Conflicts & War

Macron admits France responsibility in Rwandan genocide

Kigali, May 27 (EFE).- French President Emmanuel Macron on Thursday admitted his country’s “responsibility” in the 1994 Rwandan genocide but denied any collusion in carrying out the massacre of about 800,000 Tutsis and moderate Hutus.

“The killers roaming the swamps, the hills, the churches, they didn’t have the face of France. France was not an accomplice,” said Macron at the Kigali Genocide Memorial, where the remains of 250,000 victims are buried.

“But France has a role, a history, and political responsibility in Rwanda,” he said. “It has a duty to not shy away from history and acknowledge the suffering it inflicted on the Rwandan people by keeping silent instead of examining the truth.”

“France failed to listen to those warning it, or overestimated its strength, thinking it could stop what was already occurring. France didn’t understand that by trying to avoid a regional conflict or civil war, it was in fact standing alongside a genocidal regime.”

The French head of state arrived in Kigali Thursday morning in a historically significant state visit attempting to normalize bilateral relations between France and Rwanda.

Relations have been bitter since the 1994 genocide, with accusations from Rwanda of French complicity in the massacre.

“By ignoring the warnings of the most sensible observers, France took on overwhelming responsibility in a downward spiral to the worst, which it intended to avoid,” said Macron, who bowed to the memorial and left a mourning wreath.

He was received by Rwandan president Paul Kagame, two months after a report issued by the French government accused the François Mitterrand administration (1981-1995) of making “staggering” mistakes in handling the humanitarian crisis in the central African country.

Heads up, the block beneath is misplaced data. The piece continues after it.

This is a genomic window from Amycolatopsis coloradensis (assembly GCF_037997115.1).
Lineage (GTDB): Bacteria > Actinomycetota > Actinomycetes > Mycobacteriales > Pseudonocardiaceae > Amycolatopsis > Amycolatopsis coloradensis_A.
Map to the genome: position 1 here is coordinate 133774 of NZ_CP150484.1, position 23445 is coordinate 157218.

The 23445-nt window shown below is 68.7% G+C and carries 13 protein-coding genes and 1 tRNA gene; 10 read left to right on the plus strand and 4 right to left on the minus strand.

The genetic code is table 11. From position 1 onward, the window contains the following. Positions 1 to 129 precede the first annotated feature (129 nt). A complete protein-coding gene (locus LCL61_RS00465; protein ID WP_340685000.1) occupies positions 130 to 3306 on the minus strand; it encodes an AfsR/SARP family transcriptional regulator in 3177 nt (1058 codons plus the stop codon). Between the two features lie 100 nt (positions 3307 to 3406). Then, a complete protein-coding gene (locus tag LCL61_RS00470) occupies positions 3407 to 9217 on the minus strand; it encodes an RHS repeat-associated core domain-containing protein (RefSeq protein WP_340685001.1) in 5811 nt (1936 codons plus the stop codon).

The commission of experts appointed to draft the official report, however, denied any complicity with the massacre.

France has no official ambassador appointed for Rwanda, despite maintaining diplomatic representation in the African state, but intends to name an ambassador soon and conclude the transition to normal bilateral relations.

The last French president to visit Rwanda was Nicolas Sarkozy in February 2010, when he admitted to France’s “serious political mistakes” before and during the genocide, although he did not visit the memorial.

France and Rwanda restored diplomatic relations in late 2009 after a three-year hiatus which began after Paris accused Kagame and nine other Rwandan government officials of shooting down a plane carrying then president Juvenal Habyarimana and his Burundi counterpart Cyprien Ntaryamira, both Hutus, on April 6, 1994.

The genocide started on April 7 after the killings of both African presidents, which the Rwandan government blamed on Tutsi rebels, Kagame’s Rwandan Patriotic Front.

The events quickly escalated into the brutal massacre of about 800,000 Tutsis and moderate Hutus in little more than three months, one of the worst genocides in recent memory. EFE


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